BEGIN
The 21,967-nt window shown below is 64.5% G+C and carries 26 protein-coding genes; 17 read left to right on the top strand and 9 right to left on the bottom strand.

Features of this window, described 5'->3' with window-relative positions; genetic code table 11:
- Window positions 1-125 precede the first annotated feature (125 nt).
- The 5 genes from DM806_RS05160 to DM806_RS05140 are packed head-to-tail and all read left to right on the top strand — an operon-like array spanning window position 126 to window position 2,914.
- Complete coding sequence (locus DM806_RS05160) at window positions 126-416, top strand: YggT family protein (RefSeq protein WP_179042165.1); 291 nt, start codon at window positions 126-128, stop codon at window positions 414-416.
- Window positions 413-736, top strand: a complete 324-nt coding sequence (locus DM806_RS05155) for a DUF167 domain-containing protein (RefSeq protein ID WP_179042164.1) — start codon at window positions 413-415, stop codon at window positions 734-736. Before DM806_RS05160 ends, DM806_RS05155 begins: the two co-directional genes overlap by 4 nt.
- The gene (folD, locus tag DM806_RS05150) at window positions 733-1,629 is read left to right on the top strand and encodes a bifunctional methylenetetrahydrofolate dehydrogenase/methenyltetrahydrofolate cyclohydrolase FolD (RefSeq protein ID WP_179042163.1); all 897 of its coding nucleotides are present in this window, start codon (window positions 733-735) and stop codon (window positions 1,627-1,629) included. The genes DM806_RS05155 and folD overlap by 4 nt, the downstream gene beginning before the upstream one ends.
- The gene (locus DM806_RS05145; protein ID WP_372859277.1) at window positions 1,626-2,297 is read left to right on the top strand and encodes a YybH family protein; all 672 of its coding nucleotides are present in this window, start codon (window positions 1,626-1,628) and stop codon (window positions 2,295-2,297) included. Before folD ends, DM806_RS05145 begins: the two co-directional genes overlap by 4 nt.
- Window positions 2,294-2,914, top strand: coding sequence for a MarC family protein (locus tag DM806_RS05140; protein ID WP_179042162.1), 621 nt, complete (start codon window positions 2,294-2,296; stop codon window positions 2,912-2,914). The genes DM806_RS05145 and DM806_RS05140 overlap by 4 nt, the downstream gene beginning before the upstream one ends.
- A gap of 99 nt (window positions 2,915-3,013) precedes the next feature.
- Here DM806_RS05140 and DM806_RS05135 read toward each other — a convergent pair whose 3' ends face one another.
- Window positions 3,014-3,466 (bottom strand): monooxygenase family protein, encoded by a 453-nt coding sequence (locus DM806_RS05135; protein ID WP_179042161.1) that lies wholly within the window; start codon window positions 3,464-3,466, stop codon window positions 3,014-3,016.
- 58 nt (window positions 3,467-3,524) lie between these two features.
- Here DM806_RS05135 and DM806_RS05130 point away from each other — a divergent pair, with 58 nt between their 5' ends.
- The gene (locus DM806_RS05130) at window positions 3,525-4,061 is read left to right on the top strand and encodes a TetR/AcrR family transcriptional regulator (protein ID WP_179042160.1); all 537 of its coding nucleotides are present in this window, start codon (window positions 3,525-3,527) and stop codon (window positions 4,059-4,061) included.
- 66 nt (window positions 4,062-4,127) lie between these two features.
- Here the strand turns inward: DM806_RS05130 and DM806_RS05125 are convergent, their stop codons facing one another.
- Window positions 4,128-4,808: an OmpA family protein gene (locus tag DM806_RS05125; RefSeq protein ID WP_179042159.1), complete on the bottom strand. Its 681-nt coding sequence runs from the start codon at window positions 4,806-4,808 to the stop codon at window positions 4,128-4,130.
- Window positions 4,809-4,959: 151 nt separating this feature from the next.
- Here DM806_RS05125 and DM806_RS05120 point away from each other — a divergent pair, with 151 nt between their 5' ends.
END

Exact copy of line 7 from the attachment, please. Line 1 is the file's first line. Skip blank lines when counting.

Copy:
- The gene (folD, locus tag DM806_RS05150) at window positions 733-1,629 is read left to right on the top strand and encodes a bifunctional methylenetetrahydrofolate dehydrogenase/methenyltetrahydrofolate cyclohydrolase FolD (RefSeq protein ID WP_179042163.1); all 897 of its coding nucleotides are present in this window, start codon (window positions 733-735) and stop codon (window positions 1,627-1,629) included. The genes DM806_RS05155 and folD overlap by 4 nt, the downstream gene beginning before the upstream one ends.